Regardless of whether you think the name is kitschy or cool (I’m still undecided myself), the fact remains that Don’t Drop the Sword have released one of the more exciting debut albums I have stumbled across in some time. The Bavarian quartet has made remarkable strides in a very short period of time. Indeed, Don’t Drop the Sword formed in 2016, released an excellent self-financed EP entitled Into the Fire in early 2017, and followed that effort with a full-length album called Path to Eternity in December 2017, all without formal record label backing. Although many fledgling acts struggle with carving out a musical identity and settling on a creative direction, Don’t Drop the Sword display a formidable laser-beam focus on their chosen sound and style, which is stripped-down, guitar-oriented, vintage ‘90s-era German power metal not far removed from the sonic territory occupied by their contemporary countrymen Evertale. The Into the Fire EP offered glimmers of brilliance, but Path to Eternity is a bold step forward in all respects and shows the band hitting its stride and ready to ascend to the elite level.
The obvious signpost band here is Blind Guardian, circa the Tales from the Twilight World to Nightfall in Middle Earth period. Vocalist Anti has a characteristic young Hansi Kursch timbre to his voice, albeit generally smoother, cleaner and less strained than the bard from Krefeld. And it’s impossible to hear a song like “Rotten Wings” without being instantly reminded of Blind Guardian, particularly the infectious swelling repetitive chorus which captures the magic of tunes like BG’s “Nightfall.” The band even try their hand at an acoustic folky BG-styled ballad (a la “Bard’s Song” or “A Past and Future Secret”) in the form of “Jester’s Tears,” with considerable success as evidenced by the goosebumps it induces. Many of the songs include guitar and vocal melodies in that trademark Olbrich/Kursch vein. Lyrics are steeped in traditional fantasy themes, including such familiar but welcome source material as The Dark Tower (“We Deal in Lead”), Lord of the Rings (“To the Proud a Grave,” about the mines of Moria), Homer’s Odyssey (“Siren Song”) and Game of Thrones (“Blood will Decide”). All of that said, it would be unfair to write off Don’t Drop the Sword as a mere clone. Their songwriting is generally straighter and more direct and to-the-point than Blind Guardian’s, the style of lead guitar playing is markedly different than Andre Olbrich, and elements of bands like early Running Wild (“Blood Will Decide”) and Hammerfall also crop up in Don’t Drop the Sword’s writing. Thankfully, the material on Path to Eternity leans heavily in favor of speedy numbers, as evidenced by the likes of “Path to Eternity,” “Guardians of Light,” “Wastelands of War,” “Hero of All Times,” and the ripping middle section of “Banished to Nightly Realms.” Perhaps the crown jewel of the entire album is track 12, “King of the Dragon Age,” a sub-4 minute adrenaline-rush hammer of a track, with torrents of speed, a brilliant chorus, a devastating mid-tempo bridge, a stirring solo section, and a magnificent vocal performance throughout. Assuming the drummer could get through the track without collapsing from exhaustion, “King of the Dragon Age” would surely bring the house down in a live setting. Wow! This is German power metal at its most exhilarating.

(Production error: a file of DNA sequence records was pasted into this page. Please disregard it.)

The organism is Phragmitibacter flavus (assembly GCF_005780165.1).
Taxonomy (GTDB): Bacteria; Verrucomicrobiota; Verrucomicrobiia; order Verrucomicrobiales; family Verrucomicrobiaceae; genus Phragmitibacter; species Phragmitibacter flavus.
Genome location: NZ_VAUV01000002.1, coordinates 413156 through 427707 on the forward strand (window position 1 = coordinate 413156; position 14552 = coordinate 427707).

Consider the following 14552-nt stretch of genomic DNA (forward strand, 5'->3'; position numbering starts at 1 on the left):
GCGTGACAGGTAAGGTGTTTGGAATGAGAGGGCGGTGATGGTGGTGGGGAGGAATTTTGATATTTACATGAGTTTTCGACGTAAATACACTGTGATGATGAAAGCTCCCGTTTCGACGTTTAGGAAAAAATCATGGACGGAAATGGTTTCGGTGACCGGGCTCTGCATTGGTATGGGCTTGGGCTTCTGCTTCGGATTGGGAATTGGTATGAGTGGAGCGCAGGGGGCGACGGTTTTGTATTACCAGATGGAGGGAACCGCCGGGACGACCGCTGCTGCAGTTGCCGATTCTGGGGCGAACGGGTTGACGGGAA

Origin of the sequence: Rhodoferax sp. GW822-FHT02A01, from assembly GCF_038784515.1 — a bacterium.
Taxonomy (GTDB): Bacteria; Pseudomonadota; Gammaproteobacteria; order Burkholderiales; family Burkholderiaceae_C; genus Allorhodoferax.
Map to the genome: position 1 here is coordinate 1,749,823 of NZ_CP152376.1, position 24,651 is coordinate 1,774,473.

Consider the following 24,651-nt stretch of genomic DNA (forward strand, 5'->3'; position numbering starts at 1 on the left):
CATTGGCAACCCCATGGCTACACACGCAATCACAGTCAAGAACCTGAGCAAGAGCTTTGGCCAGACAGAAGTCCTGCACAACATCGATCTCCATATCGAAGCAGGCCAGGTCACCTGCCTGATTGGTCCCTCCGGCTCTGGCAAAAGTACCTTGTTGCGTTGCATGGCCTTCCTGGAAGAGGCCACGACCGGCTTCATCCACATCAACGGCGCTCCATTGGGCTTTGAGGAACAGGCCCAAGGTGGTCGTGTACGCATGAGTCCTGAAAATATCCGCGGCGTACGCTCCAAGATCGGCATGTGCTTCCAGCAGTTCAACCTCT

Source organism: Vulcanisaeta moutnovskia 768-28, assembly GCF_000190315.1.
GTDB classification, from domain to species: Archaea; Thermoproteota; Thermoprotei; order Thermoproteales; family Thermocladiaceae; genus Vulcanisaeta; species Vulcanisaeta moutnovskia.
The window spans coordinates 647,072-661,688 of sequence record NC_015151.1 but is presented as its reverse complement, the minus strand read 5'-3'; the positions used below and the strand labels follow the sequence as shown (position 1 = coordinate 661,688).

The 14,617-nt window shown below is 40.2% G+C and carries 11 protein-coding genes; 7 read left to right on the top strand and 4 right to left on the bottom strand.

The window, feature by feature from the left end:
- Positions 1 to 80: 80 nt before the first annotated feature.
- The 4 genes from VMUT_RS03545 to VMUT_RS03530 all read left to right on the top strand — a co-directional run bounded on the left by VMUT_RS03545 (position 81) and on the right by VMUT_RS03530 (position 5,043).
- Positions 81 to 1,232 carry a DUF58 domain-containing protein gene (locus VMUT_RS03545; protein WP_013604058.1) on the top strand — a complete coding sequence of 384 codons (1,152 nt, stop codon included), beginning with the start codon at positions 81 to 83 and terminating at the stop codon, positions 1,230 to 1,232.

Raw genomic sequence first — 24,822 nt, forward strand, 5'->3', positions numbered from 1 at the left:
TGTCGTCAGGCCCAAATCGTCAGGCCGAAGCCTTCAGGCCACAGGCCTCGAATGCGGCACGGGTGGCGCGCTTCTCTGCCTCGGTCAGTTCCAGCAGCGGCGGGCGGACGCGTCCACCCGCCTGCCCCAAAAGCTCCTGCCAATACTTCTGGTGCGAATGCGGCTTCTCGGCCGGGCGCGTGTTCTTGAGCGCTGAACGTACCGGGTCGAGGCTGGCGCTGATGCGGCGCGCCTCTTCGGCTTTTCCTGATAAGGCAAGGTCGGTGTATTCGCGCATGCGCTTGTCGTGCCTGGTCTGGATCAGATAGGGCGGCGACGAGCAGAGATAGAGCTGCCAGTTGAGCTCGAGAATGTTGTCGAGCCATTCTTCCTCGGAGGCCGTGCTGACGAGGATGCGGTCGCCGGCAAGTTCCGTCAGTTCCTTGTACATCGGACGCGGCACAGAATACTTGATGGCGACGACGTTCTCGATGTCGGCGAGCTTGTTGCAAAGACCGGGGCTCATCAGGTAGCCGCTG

If there’s a knock on Path to Eternity, it’s that the prolific Bavarians just might have overdelivered here. At 14 songs and nearly 64 minutes, this album (which was released a mere 10 months after the 5-song Into the Fire, with no overlap in tracklisting) is a bit of an endurance test. Not all the songs are diamonds, although none are throwaways and all have merit. With judicious editing (say, 11 songs and 50 minutes), Path to Eternity could have packed an even more potent, concentrated punch than it did. But don’t let this minor nit dissuade you. Fans of German power metal, classic Blind Guardian, and current bands like Evertale, Rocka Rollas, Blazon Stone or Judicator just might fall in love with Don’t Drop the Sword’s take on a timeless sound. I know I have.
~ Review by Kit Ekman ~